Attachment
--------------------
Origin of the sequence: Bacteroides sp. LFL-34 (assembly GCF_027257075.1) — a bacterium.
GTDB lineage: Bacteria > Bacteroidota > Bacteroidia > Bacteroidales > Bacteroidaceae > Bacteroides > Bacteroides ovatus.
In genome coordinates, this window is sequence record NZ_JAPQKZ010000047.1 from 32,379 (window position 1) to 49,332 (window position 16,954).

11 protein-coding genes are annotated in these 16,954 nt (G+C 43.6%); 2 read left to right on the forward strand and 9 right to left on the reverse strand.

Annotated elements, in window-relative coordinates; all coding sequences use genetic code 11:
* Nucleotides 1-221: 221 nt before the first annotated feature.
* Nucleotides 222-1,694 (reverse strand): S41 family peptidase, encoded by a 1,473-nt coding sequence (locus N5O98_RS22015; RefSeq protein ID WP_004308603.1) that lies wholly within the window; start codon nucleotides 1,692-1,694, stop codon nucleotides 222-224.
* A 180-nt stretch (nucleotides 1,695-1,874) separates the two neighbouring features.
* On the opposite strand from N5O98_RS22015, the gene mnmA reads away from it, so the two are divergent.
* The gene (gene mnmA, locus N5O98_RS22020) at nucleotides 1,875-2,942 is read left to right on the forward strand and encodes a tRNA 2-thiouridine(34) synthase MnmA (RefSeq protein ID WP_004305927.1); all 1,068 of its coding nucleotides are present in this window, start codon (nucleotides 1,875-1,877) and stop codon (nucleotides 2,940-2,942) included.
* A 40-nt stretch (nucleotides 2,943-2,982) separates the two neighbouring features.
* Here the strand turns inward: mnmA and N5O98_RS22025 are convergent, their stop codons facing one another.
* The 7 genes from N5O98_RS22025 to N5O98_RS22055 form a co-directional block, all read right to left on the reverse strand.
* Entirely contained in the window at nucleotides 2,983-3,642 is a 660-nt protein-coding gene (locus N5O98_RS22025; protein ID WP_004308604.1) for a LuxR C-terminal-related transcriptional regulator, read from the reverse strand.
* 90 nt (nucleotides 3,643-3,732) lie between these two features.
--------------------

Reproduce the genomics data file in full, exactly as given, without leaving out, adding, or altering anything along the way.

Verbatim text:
Origin of the sequence: Bacteroides sp. LFL-34 (assembly GCF_027257075.1) — a bacterium.
GTDB lineage: Bacteria > Bacteroidota > Bacteroidia > Bacteroidales > Bacteroidaceae > Bacteroides > Bacteroides ovatus.
In genome coordinates, this window is sequence record NZ_JAPQKZ010000047.1 from 32,379 (window position 1) to 49,332 (window position 16,954).

11 protein-coding genes are annotated in these 16,954 nt (G+C 43.6%); 2 read left to right on the forward strand and 9 right to left on the reverse strand.

Annotated elements, in window-relative coordinates; all coding sequences use genetic code 11:
* Nucleotides 1-221: 221 nt before the first annotated feature.
* Nucleotides 222-1,694 (reverse strand): S41 family peptidase, encoded by a 1,473-nt coding sequence (locus N5O98_RS22015; RefSeq protein ID WP_004308603.1) that lies wholly within the window; start codon nucleotides 1,692-1,694, stop codon nucleotides 222-224.
* A 180-nt stretch (nucleotides 1,695-1,874) separates the two neighbouring features.
* On the opposite strand from N5O98_RS22015, the gene mnmA reads away from it, so the two are divergent.
* The gene (gene mnmA, locus N5O98_RS22020) at nucleotides 1,875-2,942 is read left to right on the forward strand and encodes a tRNA 2-thiouridine(34) synthase MnmA (RefSeq protein ID WP_004305927.1); all 1,068 of its coding nucleotides are present in this window, start codon (nucleotides 1,875-1,877) and stop codon (nucleotides 2,940-2,942) included.
* A 40-nt stretch (nucleotides 2,943-2,982) separates the two neighbouring features.
* Here the strand turns inward: mnmA and N5O98_RS22025 are convergent, their stop codons facing one another.
* The 7 genes from N5O98_RS22025 to N5O98_RS22055 form a co-directional block, all read right to left on the reverse strand.
* Entirely contained in the window at nucleotides 2,983-3,642 is a 660-nt protein-coding gene (locus N5O98_RS22025; protein ID WP_004308604.1) for a LuxR C-terminal-related transcriptional regulator, read from the reverse strand.
* 90 nt (nucleotides 3,643-3,732) lie between these two features.